Plaza in front of Seoul City Hall in Seoul



Address: 31 Taepyeongro 1-ga, Jung-gu, Seoul

The plaza in front of Seoul City Hall acted as the gathering place for thousands upon thousands of dedicated Seoul citizens during the 2002 FIFA World Cup Korea/Japan, and it received global media attention. At the center of Seoul뭩 financial and business districts, it has long been a busy road with much traffic- Deoksugung Palace is nearby, adding to the congestion. Until now, the plaza has only been closed off on rare occasions for major festivals and events- but new plans are in the works to transform the area into a citizen뭩 plaza, free of traffic.

The Seoul City Hall building was constructed in 1926, a stone building with a distinctly Renaissance flair. Construction began in March of 1925 and was completed in October 1926- there is 1 basement floor and 3 above ground, made of metal and concrete.

Directions :- Seoul Subway Line 1 or 2, City Hall Station, Exit 5


Seoul (서울, listen ▶) is the capital of South Korea and is one of the most populous cities in the world, located in the northwestern part of the country on the Han River. It is a designated special city. On the establishment of South Korea (the Republic of Korea) in 1948 it became the capital of the country, except for a short time during the Korean War. Seoul is located at 37°35′N 127°0′E.

Seoul is located in the northwest of the country, south of the DMZ, on the Han River. The city is the political, cultural, social and economical centre of South Korea. It is also an international centre for business, finance, multinational corporations, and global organizations. This, along with its position as the capital of one of the world's largest economies, has continued to raise its global status. Today, it is one of the most visible symbols of the Korean economic Miracle of the Han River.

According to UN Population Division figures, Seoul's Urban Area contained 10.3 million people in 2003, making it the 22nd most populous such area in the world. This ranking can vary from different independent sources, where the metropolitan area surroundings and suburbs can make differences. Its density has allowed it to become one of the most digitally-wired cities in today's globally connected economy. It also has more than 1 million registered vehicles which cause widespread traffic-jams beyond midnight. The larger Seoul metropolitan area and commuter belt, which includes the major harbour city Incheon and the largely residential city of Seongnam, is one of the world's most heavily populated. In recent years, the metropolitan government has carried out an extensive cleanup of the city's heavy air and water pollution, transforming the previously murky atmosphere into a cleaner one, though air pollution is still problematic.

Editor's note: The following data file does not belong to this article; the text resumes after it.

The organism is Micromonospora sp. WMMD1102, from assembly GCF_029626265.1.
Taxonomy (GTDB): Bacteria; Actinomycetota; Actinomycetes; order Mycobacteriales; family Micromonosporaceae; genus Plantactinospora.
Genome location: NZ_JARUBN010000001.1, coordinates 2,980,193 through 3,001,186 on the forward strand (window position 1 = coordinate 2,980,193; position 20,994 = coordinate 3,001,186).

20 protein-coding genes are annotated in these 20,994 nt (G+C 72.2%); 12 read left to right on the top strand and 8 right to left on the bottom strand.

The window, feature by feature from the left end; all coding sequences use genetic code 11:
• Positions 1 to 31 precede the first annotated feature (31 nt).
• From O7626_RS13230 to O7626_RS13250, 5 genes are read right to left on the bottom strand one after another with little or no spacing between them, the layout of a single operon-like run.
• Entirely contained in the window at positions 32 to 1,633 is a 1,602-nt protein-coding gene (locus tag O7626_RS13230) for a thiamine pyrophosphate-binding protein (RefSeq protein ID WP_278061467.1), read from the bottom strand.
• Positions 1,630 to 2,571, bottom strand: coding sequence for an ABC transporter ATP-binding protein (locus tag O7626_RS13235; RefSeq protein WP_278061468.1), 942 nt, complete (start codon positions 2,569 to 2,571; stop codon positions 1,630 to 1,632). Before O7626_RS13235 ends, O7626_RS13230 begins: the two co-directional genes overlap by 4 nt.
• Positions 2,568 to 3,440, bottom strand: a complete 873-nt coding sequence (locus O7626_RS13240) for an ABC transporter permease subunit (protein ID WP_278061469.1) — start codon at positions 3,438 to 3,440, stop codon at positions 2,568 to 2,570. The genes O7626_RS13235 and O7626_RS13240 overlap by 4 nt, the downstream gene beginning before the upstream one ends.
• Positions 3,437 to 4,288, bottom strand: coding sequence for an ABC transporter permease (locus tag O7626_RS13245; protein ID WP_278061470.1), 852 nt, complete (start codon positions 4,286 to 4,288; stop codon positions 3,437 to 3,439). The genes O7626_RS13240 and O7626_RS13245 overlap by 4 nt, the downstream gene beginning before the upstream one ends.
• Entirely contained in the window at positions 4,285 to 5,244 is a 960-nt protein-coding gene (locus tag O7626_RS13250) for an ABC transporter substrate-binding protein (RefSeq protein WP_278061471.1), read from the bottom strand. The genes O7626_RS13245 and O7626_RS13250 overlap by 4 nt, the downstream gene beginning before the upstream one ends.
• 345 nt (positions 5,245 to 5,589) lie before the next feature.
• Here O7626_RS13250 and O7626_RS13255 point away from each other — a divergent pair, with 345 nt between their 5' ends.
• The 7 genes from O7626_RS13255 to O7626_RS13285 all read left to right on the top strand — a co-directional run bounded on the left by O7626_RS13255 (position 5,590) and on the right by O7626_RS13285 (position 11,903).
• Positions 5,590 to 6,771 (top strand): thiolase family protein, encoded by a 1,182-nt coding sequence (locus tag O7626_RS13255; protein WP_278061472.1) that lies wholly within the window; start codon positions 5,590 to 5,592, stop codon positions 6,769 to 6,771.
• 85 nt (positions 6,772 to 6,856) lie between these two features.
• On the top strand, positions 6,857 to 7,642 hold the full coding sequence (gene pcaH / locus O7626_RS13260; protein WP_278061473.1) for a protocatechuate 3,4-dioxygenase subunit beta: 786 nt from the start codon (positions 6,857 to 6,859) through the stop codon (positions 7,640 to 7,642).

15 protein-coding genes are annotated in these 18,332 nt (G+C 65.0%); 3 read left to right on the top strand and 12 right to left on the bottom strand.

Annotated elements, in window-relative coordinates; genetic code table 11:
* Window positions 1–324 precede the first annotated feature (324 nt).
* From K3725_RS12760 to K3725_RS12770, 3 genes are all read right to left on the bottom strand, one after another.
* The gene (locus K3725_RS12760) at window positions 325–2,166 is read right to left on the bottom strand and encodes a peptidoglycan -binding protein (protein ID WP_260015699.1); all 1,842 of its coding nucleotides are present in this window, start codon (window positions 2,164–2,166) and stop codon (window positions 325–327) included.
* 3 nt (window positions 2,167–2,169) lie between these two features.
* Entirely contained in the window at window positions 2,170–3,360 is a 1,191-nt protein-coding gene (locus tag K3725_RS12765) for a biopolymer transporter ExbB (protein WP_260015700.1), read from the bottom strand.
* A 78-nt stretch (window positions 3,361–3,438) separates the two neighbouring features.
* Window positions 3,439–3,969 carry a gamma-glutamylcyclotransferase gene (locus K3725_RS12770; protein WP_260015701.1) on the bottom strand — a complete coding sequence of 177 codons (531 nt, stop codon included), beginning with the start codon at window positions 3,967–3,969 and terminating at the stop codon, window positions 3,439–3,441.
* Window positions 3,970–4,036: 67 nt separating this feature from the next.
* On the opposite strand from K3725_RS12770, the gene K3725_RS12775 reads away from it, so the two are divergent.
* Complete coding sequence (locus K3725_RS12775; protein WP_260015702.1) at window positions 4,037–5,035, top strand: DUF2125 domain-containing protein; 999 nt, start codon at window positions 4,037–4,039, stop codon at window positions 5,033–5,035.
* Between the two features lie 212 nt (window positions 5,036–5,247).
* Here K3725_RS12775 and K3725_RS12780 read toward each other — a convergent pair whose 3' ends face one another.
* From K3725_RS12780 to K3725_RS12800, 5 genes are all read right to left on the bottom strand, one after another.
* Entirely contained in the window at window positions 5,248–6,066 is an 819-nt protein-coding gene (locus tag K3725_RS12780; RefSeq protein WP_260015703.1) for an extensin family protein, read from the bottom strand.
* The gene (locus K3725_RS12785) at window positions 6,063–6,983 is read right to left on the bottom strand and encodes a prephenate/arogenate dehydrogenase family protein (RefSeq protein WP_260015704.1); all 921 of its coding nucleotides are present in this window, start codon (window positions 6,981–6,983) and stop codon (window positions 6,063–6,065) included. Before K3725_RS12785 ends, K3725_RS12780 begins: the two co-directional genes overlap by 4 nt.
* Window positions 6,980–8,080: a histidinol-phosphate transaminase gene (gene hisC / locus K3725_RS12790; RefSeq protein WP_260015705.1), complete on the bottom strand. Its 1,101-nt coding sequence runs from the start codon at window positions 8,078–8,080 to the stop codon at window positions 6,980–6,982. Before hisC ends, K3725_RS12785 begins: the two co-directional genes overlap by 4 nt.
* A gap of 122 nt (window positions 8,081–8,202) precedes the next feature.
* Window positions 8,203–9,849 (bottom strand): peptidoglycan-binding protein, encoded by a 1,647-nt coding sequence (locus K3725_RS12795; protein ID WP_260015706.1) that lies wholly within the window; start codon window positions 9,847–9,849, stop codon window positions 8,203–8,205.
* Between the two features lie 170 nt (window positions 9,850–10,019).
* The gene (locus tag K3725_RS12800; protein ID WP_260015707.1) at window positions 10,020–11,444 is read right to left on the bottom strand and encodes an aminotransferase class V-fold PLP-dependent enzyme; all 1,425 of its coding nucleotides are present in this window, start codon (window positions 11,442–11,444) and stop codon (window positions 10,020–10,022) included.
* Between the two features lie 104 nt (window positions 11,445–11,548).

The history of Seoul can be traced back as far as 18 BC. In that year the newly established kingdom of Baekje built its capital Wiryeseong in the Seoul area. There are several city wall remains in the area dating from this time, and Pungnap Toseong, an earthen wall just outside Seoul, is widely believed to be the main Wiryeseong site. During the time when the Three Kingdoms fought for hegemony in Korea, the Seoul area was often contested. Control passed from Baekje to Goguryeo in the fifth century, and from Goguryeo to Silla in the sixth.